In Dartmouth, there is no statute of limitations on sexual abuse claims. That means, even if the abuse took place many years in the past, survivors of sexual abuse are entitled to pursue legal action against their abusers.
If you were the victim of sexual abuse, either recently or in the past, our Dartmouth sexual abuse lawyers may be able to help in your pursuit of justice. Additionally, in certain scenarios, you may also be able to file a claim against your abuser’s employer at the time of your attack, or against another institution that was responsible for introducing you to your abuser.
Surviving sexual abuse can have pervasive emotional and psychological effects. It is not uncommon for sexual abuse survivors to develop severe mental health conditions as a result of the trauma they endured, including anxiety, depression, and post-traumatic stress disorder (PTSD). People who were victimized as children or teenagers may face challenges well into their adulthoods, and may require ongoing psychiatric treatment in order to cope with the abuse to which they were subjected.
Sexual abuse or, in the civil context, sexual battery refers to any sexual activity that occurs without consent. Consent is a clearly understood, ongoing, active, and revocable agreement between two adults.
Children are not capable of giving informed consent for any sexual activity. In this country, the legal age of consent is 16 years old. However, a teenager who has reached the age of consent but is still not legally considered an adult cannot give informed consent to an adult in their lives who holds a position of dependency, authority, or trust. Adults who use the power imbalance that exists between themselves and teenagers in their care to engage in sexual activity have perpetrated sexual exploitation. Sexual exploitation is one of several reprehensible actions considered non-consensual sexual abuse.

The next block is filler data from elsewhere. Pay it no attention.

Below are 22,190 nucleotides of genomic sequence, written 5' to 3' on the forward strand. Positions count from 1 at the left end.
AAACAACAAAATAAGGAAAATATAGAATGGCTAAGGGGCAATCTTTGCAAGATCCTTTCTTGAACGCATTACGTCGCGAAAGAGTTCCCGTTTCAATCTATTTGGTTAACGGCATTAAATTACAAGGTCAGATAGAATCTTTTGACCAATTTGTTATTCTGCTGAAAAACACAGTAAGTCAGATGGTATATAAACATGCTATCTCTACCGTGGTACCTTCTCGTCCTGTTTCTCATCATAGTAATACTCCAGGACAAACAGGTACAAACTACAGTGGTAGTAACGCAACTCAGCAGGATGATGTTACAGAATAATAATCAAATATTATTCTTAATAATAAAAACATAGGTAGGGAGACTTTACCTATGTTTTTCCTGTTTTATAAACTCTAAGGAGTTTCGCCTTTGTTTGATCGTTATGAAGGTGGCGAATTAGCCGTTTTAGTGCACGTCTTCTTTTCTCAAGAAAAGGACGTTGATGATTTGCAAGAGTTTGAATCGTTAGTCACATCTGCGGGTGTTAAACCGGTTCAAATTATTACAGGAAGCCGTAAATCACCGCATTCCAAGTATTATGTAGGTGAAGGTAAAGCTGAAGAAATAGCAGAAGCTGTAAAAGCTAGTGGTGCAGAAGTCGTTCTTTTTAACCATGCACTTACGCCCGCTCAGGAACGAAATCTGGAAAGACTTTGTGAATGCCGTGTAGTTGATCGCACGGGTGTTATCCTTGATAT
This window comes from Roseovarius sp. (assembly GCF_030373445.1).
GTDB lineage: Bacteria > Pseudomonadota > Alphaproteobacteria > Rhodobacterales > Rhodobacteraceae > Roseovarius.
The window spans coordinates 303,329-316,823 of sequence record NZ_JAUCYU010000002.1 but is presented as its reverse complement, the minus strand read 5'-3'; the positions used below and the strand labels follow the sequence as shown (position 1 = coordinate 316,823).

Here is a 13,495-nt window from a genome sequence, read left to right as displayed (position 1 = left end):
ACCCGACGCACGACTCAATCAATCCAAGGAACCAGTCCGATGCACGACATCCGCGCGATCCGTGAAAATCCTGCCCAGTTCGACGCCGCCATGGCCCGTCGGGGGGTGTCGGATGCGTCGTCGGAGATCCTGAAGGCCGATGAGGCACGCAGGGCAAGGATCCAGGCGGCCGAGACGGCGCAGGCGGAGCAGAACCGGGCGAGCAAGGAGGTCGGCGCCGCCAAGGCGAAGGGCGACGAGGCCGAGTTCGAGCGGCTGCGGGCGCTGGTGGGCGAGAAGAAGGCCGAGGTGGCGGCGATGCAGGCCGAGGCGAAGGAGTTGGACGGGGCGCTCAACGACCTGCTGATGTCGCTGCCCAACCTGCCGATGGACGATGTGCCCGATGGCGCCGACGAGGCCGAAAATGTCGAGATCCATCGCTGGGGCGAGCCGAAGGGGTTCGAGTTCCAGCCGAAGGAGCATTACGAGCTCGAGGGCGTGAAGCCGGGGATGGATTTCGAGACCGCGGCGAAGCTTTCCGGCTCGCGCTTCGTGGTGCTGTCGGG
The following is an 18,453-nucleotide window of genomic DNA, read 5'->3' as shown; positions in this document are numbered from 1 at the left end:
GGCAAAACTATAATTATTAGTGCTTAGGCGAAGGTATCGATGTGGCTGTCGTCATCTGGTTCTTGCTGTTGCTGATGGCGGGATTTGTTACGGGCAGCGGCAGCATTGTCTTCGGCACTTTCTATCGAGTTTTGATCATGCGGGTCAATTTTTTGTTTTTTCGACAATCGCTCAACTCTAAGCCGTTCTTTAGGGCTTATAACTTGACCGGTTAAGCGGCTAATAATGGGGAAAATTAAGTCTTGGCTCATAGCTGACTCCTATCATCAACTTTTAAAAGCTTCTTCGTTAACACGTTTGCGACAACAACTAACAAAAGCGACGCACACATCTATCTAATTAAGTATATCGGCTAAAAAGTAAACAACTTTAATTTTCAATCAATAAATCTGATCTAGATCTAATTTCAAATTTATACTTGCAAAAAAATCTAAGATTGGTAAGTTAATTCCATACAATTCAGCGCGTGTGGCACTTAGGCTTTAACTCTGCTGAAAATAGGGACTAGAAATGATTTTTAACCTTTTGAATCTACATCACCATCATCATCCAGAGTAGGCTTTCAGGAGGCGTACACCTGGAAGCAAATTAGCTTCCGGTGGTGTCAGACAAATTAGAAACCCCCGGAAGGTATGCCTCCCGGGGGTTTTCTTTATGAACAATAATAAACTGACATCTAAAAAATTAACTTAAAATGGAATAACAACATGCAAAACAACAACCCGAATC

Most survivors of sexual abuse have a pre-existing relationship with their abuser. Sometimes, authority figures use their position of power within an organization to exploit and abuse vulnerable people in their care, or young people over whom they have influence. These abusers can be teachers, sports coaches, religious figures, doctors, and other people in positions of authority and trust.
In some situations, the organization that employs a sexual abuser may ignore their employee’s history of sexual misconduct. Similarly, an organization’s leadership may come to learn about power imbalances in their institutions that end in sexual abuse, but neglect to report these incidents to the police. Under these circumstances, organizations may be considered liable for damages suffered by victims as a result of systemic, institutional sexual abuse.
Institutional sexual abuse exists within the context of a larger organization, often impacting vulnerable or disempowered individuals, such as children, people with mental illnesses or developmental disabilities, and inmates. In Dartmouth, institutional sexual abuse may be perpetuated by educational institutions, religious organizations, psychiatric hospitals, correctional facilities, sports leagues or extra-curricular programs, and more.
In fact, even government organizations may be responsible for fostering a culture of systemic sexual abuse. Decades after their closure, indigenous survivors of the province’s government-sanctioned residential schools continue to experience trauma resulting from institutional sexual abuse.
Free Consultation for Dartmouth Residents – We Don’t Get Paid Unless We Win
If you or someone you know has been the victim of sexual abuse, our Dartmouth sexual abuse lawyers may be able to discuss your case in a free, initial consultation. During this cost-free, no-obligation, initial meeting, our sexual abuse lawyers serving Dartmouth can sensitively discuss your situation and explain options that may be available to you.
To book a free, initial consultation and learn more about how our sexual abuse lawyers with experience in Dartmouth may be able to help, contact Preszler Injury Lawyers today.